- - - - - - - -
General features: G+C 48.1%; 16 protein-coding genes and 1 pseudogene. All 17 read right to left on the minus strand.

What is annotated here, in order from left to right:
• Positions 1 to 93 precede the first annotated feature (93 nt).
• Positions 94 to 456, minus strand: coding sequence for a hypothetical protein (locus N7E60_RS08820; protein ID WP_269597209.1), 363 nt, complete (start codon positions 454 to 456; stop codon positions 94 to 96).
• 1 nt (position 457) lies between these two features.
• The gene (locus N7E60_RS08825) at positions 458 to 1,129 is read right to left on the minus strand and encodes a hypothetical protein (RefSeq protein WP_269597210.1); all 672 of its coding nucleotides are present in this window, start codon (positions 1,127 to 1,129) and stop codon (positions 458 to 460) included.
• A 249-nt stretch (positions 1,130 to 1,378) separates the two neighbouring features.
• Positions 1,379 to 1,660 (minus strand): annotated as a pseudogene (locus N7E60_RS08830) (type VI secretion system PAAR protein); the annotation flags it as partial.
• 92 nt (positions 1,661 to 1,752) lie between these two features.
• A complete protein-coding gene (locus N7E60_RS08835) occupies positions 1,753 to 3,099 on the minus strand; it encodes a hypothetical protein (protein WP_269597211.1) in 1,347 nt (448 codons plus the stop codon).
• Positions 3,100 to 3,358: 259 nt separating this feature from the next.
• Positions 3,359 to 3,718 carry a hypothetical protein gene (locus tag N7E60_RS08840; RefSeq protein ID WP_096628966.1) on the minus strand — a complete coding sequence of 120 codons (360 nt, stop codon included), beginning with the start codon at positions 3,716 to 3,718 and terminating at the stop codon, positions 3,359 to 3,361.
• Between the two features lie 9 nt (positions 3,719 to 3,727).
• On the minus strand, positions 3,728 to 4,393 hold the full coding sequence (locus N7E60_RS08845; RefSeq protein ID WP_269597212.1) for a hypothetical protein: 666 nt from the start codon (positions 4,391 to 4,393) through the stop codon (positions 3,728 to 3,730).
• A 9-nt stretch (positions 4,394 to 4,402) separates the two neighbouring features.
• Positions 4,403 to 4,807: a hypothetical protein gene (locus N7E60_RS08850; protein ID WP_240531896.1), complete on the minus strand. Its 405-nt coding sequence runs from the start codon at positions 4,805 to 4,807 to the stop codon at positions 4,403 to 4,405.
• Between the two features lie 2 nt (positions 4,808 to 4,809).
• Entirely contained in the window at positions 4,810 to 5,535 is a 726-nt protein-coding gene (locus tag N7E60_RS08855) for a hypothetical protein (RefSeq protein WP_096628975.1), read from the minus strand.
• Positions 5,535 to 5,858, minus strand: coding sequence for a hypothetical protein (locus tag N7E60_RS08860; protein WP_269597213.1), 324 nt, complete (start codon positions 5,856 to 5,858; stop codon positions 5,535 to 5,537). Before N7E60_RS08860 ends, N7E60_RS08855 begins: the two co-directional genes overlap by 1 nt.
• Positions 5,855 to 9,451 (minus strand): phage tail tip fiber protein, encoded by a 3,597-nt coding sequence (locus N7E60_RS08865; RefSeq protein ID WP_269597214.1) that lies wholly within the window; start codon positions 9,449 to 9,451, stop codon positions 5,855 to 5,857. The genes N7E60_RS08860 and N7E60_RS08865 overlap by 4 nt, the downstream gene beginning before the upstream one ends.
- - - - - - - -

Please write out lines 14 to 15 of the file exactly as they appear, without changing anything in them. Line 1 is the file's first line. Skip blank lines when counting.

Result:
• On the minus strand, positions 3,728 to 4,393 hold the full coding sequence (locus N7E60_RS08845; RefSeq protein ID WP_269597212.1) for a hypothetical protein: 666 nt from the start codon (positions 4,391 to 4,393) through the stop codon (positions 3,728 to 3,730).
• A 9-nt stretch (positions 4,394 to 4,402) separates the two neighbouring features.